In a box of mixed up secondhand books, something needs to stand out. This one did.
Its title, How to Disappear; Vanishment Made Easy, caught my eye at once, mixed in with cheap novels from the Fifties and various “How to do” guides. I pulled it out and ran my fingers over the cover. It was a colourless grey with the title in faded light black lettering. The author’s name, Freydrich Langhorn, was printed in bold Gothic print under the date of publication, 1887. It had that aroma that old books emit, one of times forgotten and age-worn mustiness.
“I guess the last person to own this was Lord Lucan,” I joked, handing my money to a young girl who’d obviously never heard of Lord Lucan.
“Why would you want to vanish?” she asked, glancing at the title.
“Why indeed?” I answered. “Don’t you think it would be something of an adventure, though?”
She looked at me in the way my mother used to when she caught me smoking or found a pack of condoms under my bed. I paid and turned to go.
“I guess I won’t be seeing you again,” she said. I admit that was cool. It made me smile. I made a mental note to ask her out sometime.
I opened the book that evening. Written inside was a list of names and dates, some written in beautiful script, others scribbled in pencil or ball-point. It was well travelled.
1889 Louis le Prince, Paris
1901 Y Hillis Addis, Mexico
1910 Dorothy Arnold New York
1914 F L Clark, Idaho
1938 Lloyd Gaines
1965 Abe Halkett
In the interests of posterity, I added my name: 2015 Jacob Weiz, London
It was a supposedly true account of the author’s life. Freydrich Langhorn was a German doctor who, in 1884, travelled to Africa to work as a missionary. The content bordered on racist; however, I assumed it was a book of its time, when Empires held sway.
In 1886, he became involved in a dispute with a local witch doctor who tried to poison him. Langhorn somehow wrote down the ingredients of the poison which was, he said, meant to make him vanish.
“…I recovered and returned to Europe in January of 1887. It was then that my symptoms became pronounced. I began to disappear, literally. I write this book as a warning. I have only my right hand and half my face remaining. When I am gone, will I exist? Will I be able to function? I do not know…”
As a horror book, it was reminiscent of Poe. As a book of nonfiction, I found it compelling.
An internet search of the previous owners found that each had disappeared. There were plausible explanations for all of them but it seemed too much of a coincidence.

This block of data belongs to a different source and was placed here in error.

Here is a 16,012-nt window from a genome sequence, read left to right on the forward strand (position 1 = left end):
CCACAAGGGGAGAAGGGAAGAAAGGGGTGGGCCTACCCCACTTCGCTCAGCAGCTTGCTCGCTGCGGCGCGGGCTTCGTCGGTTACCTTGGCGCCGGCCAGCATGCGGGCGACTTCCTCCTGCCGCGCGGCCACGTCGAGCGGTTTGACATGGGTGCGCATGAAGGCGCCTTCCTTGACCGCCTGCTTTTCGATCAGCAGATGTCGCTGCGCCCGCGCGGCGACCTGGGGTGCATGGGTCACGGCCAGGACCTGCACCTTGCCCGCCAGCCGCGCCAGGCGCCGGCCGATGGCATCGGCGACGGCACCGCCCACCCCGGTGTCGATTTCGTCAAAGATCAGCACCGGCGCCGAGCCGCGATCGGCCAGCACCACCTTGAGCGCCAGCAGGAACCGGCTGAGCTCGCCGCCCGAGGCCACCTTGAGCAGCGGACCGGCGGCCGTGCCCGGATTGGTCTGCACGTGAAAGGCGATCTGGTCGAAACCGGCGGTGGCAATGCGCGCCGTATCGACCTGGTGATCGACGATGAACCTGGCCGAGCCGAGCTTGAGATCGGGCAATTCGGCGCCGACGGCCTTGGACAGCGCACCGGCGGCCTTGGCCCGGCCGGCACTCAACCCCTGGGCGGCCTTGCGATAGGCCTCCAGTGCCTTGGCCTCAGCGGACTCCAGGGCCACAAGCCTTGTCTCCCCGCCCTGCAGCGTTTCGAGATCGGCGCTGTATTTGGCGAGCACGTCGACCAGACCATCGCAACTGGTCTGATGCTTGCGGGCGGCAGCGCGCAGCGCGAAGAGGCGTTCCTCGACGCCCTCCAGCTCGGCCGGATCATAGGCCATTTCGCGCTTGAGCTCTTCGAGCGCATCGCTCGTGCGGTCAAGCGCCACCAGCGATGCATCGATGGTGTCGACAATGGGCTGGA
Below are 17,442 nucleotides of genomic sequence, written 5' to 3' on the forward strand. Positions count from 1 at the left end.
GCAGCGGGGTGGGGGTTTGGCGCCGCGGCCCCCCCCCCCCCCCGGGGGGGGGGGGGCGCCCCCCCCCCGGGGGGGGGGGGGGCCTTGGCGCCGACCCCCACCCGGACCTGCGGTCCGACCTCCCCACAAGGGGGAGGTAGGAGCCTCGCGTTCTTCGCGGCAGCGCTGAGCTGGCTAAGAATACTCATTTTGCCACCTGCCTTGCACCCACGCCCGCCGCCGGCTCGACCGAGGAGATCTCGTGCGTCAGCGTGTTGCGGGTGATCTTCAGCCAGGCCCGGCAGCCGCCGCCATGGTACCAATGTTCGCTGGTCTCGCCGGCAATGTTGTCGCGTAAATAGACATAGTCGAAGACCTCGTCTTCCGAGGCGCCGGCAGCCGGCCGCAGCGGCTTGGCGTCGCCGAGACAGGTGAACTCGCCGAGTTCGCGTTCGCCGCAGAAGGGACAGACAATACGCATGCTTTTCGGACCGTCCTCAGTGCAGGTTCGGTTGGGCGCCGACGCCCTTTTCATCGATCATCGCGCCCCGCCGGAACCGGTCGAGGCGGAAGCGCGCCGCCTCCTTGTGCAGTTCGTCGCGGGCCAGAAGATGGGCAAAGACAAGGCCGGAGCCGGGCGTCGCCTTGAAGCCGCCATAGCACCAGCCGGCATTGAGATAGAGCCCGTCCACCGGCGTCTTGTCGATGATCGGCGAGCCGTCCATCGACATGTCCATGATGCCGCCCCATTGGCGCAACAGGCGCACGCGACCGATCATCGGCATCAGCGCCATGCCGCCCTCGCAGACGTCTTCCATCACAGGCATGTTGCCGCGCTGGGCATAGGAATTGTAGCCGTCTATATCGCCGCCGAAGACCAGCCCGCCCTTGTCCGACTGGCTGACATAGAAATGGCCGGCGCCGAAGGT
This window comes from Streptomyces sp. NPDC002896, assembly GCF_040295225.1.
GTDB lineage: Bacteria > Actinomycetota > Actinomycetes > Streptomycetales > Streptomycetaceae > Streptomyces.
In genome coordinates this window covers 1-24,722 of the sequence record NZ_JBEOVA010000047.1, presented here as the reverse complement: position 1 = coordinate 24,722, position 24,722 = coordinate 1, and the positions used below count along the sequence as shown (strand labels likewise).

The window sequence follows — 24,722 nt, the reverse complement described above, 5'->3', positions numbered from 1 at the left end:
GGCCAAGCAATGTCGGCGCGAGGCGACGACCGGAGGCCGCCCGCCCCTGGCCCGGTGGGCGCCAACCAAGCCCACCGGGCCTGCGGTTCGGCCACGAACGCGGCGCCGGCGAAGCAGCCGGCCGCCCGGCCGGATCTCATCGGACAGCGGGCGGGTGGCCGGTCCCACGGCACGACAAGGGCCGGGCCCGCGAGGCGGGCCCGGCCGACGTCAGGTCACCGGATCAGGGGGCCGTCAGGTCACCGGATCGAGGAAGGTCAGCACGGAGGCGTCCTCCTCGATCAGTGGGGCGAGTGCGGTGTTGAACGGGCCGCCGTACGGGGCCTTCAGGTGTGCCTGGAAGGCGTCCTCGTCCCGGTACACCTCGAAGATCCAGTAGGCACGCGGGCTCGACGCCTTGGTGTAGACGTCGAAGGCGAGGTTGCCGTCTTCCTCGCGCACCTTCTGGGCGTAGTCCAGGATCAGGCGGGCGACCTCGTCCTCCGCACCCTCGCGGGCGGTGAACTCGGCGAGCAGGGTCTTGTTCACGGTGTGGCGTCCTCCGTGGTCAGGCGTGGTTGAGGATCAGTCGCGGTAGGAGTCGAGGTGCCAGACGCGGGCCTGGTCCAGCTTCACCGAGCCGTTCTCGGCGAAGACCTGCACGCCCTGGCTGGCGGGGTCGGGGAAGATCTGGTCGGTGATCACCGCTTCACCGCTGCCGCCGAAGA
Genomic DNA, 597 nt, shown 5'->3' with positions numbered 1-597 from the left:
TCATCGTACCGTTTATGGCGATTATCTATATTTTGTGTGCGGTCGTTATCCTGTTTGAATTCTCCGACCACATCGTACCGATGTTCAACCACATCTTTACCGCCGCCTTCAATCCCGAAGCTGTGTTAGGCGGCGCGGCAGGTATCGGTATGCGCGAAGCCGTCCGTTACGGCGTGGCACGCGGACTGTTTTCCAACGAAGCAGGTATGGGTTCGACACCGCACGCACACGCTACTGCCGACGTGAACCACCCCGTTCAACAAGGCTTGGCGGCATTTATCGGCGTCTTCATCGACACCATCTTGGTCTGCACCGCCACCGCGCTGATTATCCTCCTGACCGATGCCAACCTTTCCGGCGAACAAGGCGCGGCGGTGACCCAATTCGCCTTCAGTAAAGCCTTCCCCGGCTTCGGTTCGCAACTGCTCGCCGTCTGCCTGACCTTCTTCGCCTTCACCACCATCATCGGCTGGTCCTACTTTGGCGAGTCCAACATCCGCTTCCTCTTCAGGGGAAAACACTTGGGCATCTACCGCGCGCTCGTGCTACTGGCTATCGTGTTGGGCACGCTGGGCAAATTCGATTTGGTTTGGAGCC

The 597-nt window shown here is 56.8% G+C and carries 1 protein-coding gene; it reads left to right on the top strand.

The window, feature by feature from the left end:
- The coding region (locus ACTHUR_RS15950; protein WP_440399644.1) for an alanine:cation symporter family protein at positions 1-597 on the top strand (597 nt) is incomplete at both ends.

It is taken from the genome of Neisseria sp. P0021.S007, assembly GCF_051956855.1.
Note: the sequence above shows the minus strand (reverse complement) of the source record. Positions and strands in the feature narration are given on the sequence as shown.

I decided to try it myself.
The compound consisted of ingredients that were unavailable to purchase in my local supermarket. I became an avid online shopper. God bless Ebay and Amazon!
Langhorn hadn’t specified how the ingredients should be mixed or the quantity of ingredients, none of which were listed as poisonous— but to be certain, I applied the end results to a piece of fish which I gave to my neighbours’ cat.
It seemed to have no immediate effect. I was disappointed. I thought that perhaps there may have been something in this story but I began to believe that Langhorn had probably added this tale as a touch of melodrama. I put the book away and left it at that.
A few weeks later, I came across a poster at a local shop.
“Missing cat — Persian blue. Answers to the name of Salome…”
Later that day my neighbour called round to ask whether I had seen anything of her cat. I replied in the negative. “It’s very strange,” my neighbour said. “ She never wanders too far and I’ve not seen her for over ten days. Funnily enough, I still leave her milk out on the balcony when I go to work and when I come home the saucer’s empty. Perhaps it’s that black cat from down the road…”
Had it worked? If it had, then the cat would be invisible. It might even be in my apartment. I spent about half an hour trying to coax any sign, a meow here, a hiss there. Nothing.
I wondered what would happen if I tried it on myself… I concocted another batch and spent three sleepless nights wondering if I should take it or not. In the end I did. Nothing untoward happened and I began to forget about it, but when my neighbour called round a few days later to say that the milk in the saucer had not been drunk for several days, I failed to read the warning signs. That was four weeks ago. When my left foot vanished after three weeks, I put my vanishing on Facebook as a warning to others. It got 30,000 likes. Most thought I should sell the trick to David Blaine.
It was a slow process. Although I could feel my foot, I couldn’t see it. I thought it was temporary but then my thigh disappeared, followed by my elbow. I called in sick .
My girlfriend called one evening. I told her I didn’t have a penis. She never called back.
Four weeks have passed. I’m totally invisible. I thought it would be fun, you know, walking into places that you weren’t supposed to. It’s not, not now.
I can barely feel the parts of me that have vanished.
Dear reader, these words are written as a warning. My organs are failing and I can barely hold the pen. with Please excuse the scrawl but I am blind now. I put my vanishing on Facebook as a warning to others. I have over five hundred thousand likes now. My pen has fallen… my fingers are gone… my head is… confused… I… I…”
Alun Williams has been writing in forums including Zoetrope and Critter-Bar. Has had shorts and flash fiction published in a number of magazines and zines including Palehouse, Cafe-Lit and Blue Tattoo. Sadly not the New Yorker.
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